How sustainable is the new coalition agreement?

How sustainable is the new coalition agreement?

The new government reinforces ambitions. It aims to achieve a 55 percent reduction in carbon dioxide emissions by 2030. To make sure this target is achieved, the government is aiming for 60 percent. The government also sets goals for the very distant future. It aims to achieve a 70 percent reduction in carbon dioxide emissions by 2035. And 80 percent in 2040. The coalition that called itself the greenest cabinet ever in the previous period appears to be putting its words into action during this presidency. It remains to be seen what happens to the green schemes, but at least some of the promising ideas are already on paper.

Direction and coordination

In addition to a new Minister for Climate and Energy and the return of a VRO Minister (without M) to oversee the major housing challenge, the coalition agreement also proposes an independent scientific advisory board, as the UK has already set up for some time under the climate Change Committee. the CCC In the UK, long-term climate policy monitors, evaluates and makes recommendations.

In addition, the new government wants to present a generational test: What is the impact of the proposed policy (and decisions) on future generations? What does the decision we make now mean for people who are ten years old, who will be where we are thirty years from now?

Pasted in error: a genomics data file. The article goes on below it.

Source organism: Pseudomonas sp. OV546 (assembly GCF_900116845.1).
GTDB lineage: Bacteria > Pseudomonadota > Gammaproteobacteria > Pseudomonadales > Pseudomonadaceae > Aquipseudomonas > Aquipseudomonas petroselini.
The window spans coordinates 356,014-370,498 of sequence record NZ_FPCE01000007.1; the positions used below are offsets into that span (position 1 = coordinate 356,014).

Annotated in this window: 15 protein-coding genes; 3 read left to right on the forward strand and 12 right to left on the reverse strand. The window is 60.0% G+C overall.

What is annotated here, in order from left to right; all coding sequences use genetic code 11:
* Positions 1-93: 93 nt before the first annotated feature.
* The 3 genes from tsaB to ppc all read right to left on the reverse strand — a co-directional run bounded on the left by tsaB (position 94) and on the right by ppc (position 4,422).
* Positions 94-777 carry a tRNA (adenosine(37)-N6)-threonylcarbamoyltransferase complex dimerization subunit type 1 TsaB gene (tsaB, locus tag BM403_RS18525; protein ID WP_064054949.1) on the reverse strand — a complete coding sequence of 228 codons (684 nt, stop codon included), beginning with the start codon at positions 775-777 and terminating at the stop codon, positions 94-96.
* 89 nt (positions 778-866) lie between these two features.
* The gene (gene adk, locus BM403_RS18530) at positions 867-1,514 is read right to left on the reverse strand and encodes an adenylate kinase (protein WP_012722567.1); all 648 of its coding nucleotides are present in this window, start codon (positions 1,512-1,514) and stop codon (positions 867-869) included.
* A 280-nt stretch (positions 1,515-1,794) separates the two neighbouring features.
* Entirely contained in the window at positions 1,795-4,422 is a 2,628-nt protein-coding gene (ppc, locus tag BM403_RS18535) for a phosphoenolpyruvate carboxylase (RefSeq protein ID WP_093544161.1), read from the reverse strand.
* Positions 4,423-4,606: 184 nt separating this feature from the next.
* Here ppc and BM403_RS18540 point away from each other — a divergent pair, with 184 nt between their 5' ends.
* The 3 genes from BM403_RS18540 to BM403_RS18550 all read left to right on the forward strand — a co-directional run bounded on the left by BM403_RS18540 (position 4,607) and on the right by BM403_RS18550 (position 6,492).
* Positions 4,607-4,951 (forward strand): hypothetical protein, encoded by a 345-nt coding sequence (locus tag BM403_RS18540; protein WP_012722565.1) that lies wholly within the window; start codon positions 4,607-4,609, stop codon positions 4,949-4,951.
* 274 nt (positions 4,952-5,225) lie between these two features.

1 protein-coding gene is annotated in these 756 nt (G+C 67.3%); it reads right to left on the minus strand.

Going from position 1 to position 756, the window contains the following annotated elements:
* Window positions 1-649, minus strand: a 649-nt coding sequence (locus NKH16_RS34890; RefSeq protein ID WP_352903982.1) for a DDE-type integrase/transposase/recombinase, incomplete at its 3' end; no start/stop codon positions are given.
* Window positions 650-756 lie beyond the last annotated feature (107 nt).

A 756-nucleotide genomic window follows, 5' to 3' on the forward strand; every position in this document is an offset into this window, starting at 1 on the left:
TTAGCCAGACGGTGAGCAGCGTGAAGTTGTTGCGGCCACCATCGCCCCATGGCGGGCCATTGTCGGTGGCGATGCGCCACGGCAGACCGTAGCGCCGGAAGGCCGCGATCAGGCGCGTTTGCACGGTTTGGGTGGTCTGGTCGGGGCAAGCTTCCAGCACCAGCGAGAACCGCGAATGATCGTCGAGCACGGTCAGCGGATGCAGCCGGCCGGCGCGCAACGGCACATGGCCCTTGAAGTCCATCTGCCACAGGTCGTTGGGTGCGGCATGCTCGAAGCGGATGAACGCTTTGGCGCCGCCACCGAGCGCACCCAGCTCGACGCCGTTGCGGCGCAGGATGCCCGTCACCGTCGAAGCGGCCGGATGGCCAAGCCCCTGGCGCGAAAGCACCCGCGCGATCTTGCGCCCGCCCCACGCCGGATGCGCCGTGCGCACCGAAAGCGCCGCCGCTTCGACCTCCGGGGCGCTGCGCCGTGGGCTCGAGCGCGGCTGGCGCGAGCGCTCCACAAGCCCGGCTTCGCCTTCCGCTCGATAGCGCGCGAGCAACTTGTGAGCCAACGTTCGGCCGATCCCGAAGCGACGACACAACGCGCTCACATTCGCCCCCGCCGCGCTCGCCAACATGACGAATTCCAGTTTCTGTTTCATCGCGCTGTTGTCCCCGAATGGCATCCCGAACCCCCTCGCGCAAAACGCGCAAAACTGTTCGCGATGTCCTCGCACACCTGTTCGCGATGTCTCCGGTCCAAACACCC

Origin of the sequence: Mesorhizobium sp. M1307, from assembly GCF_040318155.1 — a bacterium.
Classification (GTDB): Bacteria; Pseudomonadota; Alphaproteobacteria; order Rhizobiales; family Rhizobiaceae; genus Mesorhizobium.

Another interesting point is that the government wants to invest in professionals (mainly technical). The current shortage of these is one of the greatest challenges of our time. The agreement states that educational institutions, governments and social partners want to train people. The practical (and budget) aspect is yet to be determined.

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The most important elements of the coalition agreement:

  • Minister of Climate and Energy, responsible for managing policy and the Climate Fund.
  • Minister of VRO (Public Housing and Spatial Planning), a coordinating function of spatial policy, both in relation to urbanization and in relation to other tasks with a strong spatial component.
  • Invest in training professionals.
  • Enter the generation key.
  • Reassess climate policy based on expected effects on CO2 emissions and affordability for households and small and medium-sized businesses.

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